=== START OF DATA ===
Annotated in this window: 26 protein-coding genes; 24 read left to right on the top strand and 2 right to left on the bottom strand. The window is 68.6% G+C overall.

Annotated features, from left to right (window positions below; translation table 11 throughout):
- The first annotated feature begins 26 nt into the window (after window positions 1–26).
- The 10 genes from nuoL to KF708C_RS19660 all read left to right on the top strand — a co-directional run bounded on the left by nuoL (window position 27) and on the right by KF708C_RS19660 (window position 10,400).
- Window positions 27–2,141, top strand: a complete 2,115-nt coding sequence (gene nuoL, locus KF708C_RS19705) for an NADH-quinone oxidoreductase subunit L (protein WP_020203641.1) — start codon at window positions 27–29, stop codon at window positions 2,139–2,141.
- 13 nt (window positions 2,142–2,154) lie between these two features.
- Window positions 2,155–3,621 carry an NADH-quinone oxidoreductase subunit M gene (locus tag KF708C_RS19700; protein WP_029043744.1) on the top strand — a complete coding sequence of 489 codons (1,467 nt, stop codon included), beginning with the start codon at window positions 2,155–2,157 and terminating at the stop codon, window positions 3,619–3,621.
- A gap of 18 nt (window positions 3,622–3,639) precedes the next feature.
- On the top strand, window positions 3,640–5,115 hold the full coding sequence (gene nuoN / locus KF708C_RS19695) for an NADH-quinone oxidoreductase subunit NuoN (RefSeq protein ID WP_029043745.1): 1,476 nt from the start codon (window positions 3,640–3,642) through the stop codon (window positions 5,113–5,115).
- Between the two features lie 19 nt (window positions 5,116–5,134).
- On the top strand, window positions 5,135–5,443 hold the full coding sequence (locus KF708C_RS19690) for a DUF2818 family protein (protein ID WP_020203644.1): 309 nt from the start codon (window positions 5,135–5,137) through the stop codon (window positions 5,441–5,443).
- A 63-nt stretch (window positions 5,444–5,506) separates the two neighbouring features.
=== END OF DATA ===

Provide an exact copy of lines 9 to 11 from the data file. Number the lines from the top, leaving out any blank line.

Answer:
- On the top strand, window positions 3,640–5,115 hold the full coding sequence (gene nuoN / locus KF708C_RS19695) for an NADH-quinone oxidoreductase subunit NuoN (RefSeq protein ID WP_029043745.1): 1,476 nt from the start codon (window positions 3,640–3,642) through the stop codon (window positions 5,113–5,115).
- Between the two features lie 19 nt (window positions 5,116–5,134).
- On the top strand, window positions 5,135–5,443 hold the full coding sequence (locus KF708C_RS19690) for a DUF2818 family protein (protein ID WP_020203644.1): 309 nt from the start codon (window positions 5,135–5,137) through the stop codon (window positions 5,441–5,443).